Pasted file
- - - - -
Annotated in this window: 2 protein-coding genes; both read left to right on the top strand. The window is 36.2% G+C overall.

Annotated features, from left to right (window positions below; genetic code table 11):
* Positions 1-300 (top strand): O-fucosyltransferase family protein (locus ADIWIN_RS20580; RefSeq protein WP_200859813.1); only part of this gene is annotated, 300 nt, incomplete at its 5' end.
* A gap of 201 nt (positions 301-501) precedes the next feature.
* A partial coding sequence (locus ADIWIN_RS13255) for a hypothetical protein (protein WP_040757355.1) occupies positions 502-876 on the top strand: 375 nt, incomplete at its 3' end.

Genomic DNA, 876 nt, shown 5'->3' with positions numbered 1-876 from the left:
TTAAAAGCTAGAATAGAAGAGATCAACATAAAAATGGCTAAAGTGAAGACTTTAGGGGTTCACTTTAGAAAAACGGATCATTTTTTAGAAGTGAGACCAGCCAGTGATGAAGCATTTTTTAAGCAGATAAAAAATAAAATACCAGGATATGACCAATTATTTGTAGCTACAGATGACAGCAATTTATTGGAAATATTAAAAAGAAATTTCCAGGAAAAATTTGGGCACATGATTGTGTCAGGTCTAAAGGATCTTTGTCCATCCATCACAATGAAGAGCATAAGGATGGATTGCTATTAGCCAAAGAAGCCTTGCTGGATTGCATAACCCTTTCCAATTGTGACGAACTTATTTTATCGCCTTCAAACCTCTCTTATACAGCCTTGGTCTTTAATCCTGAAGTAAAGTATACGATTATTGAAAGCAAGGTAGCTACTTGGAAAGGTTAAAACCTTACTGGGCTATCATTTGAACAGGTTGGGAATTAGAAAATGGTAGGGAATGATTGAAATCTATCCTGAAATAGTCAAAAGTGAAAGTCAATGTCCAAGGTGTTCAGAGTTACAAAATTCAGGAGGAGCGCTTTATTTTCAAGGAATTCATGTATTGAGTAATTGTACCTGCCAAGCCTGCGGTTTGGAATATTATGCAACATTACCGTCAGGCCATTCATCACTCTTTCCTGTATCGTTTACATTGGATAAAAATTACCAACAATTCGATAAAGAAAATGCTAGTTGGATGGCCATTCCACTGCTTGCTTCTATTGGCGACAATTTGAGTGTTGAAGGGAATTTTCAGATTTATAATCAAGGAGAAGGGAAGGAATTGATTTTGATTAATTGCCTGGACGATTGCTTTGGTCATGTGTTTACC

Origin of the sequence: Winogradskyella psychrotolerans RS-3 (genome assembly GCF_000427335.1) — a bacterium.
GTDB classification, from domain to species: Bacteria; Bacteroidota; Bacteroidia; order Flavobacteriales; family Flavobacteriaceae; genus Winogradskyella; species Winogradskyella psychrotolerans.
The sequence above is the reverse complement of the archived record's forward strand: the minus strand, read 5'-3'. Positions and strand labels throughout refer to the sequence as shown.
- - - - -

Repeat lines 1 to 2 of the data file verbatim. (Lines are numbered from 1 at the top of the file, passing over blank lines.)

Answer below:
Annotated in this window: 2 protein-coding genes; both read left to right on the top strand. The window is 36.2% G+C overall.

Annotated features, from left to right (window positions below; genetic code table 11):